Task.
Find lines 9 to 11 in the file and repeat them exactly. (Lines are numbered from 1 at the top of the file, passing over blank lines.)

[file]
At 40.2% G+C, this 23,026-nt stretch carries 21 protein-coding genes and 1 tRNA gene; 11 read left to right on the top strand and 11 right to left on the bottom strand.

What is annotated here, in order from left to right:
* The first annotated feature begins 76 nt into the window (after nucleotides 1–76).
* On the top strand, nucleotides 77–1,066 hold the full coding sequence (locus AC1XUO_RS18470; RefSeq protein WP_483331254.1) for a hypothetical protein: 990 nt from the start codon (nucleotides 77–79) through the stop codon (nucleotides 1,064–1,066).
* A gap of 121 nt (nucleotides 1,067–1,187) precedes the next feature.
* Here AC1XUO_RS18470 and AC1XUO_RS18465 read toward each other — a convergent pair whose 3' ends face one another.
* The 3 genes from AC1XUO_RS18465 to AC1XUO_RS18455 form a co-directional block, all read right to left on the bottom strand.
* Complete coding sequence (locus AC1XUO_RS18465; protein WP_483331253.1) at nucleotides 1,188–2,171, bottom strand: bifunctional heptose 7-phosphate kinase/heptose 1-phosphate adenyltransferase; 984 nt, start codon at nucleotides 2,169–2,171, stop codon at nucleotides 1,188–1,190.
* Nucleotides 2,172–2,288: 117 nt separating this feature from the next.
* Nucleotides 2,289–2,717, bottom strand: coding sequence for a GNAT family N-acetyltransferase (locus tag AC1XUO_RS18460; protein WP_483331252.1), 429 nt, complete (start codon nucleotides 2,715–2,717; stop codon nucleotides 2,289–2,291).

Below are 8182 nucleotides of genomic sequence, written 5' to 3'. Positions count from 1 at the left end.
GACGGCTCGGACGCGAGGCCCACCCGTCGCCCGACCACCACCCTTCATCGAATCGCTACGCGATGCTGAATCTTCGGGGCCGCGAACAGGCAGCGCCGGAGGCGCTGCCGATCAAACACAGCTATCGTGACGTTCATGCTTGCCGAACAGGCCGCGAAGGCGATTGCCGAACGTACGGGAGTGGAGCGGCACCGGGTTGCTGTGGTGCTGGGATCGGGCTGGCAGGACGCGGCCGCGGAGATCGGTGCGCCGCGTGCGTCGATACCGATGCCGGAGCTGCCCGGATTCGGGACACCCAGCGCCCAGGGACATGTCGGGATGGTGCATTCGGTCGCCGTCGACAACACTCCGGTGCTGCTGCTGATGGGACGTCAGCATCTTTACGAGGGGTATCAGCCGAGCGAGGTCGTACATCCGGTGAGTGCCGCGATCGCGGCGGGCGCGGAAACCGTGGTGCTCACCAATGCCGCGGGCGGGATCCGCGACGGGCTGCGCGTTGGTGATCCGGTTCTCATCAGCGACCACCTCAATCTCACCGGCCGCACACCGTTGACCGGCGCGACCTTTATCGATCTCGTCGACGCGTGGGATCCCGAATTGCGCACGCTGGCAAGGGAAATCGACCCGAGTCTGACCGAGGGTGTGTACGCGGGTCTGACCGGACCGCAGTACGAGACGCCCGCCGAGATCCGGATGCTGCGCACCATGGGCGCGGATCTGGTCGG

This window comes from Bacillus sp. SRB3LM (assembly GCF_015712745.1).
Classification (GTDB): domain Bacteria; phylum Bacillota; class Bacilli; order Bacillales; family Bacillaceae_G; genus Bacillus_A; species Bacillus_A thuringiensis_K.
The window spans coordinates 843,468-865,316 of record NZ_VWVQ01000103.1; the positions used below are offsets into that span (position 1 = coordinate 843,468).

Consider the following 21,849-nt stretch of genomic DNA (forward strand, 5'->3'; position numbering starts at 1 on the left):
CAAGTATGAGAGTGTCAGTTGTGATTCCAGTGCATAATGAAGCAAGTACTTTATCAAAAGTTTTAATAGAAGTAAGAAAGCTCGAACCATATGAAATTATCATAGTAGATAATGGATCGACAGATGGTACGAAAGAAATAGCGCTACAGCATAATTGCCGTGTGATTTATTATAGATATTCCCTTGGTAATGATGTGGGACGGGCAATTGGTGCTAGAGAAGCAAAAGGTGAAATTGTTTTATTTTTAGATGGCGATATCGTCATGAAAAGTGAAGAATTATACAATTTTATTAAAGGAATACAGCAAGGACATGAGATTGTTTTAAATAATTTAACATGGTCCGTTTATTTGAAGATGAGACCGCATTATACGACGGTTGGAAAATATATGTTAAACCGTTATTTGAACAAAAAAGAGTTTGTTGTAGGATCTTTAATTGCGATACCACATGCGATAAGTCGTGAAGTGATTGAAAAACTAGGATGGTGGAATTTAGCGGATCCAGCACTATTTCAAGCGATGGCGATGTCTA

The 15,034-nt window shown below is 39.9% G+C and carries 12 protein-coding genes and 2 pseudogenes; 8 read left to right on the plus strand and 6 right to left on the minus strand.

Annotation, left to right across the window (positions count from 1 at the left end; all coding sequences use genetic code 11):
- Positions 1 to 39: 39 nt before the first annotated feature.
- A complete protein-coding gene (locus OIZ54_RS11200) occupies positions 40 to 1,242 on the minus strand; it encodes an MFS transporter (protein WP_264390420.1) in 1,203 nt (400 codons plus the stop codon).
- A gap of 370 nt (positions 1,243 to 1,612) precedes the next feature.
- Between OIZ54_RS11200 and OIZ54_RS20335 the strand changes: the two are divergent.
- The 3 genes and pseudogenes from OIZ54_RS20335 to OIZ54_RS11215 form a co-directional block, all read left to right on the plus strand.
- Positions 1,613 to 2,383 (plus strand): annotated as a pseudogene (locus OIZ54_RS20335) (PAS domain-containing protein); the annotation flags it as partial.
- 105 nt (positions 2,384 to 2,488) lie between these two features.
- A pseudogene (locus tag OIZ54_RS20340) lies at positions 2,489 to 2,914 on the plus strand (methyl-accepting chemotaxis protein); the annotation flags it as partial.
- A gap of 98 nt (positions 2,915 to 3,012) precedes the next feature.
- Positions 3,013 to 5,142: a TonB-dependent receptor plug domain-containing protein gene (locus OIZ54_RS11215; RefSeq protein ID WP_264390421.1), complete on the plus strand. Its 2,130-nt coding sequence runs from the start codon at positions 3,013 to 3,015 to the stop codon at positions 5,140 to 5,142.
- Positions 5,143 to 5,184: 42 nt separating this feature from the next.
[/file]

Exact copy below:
* Nucleotides 2,172–2,288: 117 nt separating this feature from the next.
* Nucleotides 2,289–2,717, bottom strand: coding sequence for a GNAT family N-acetyltransferase (locus tag AC1XUO_RS18460; protein WP_483331252.1), 429 nt, complete (start codon nucleotides 2,715–2,717; stop codon nucleotides 2,289–2,291).

Below are 8182 nucleotides of genomic sequence, written 5' to 3'. Positions count from 1 at the left end.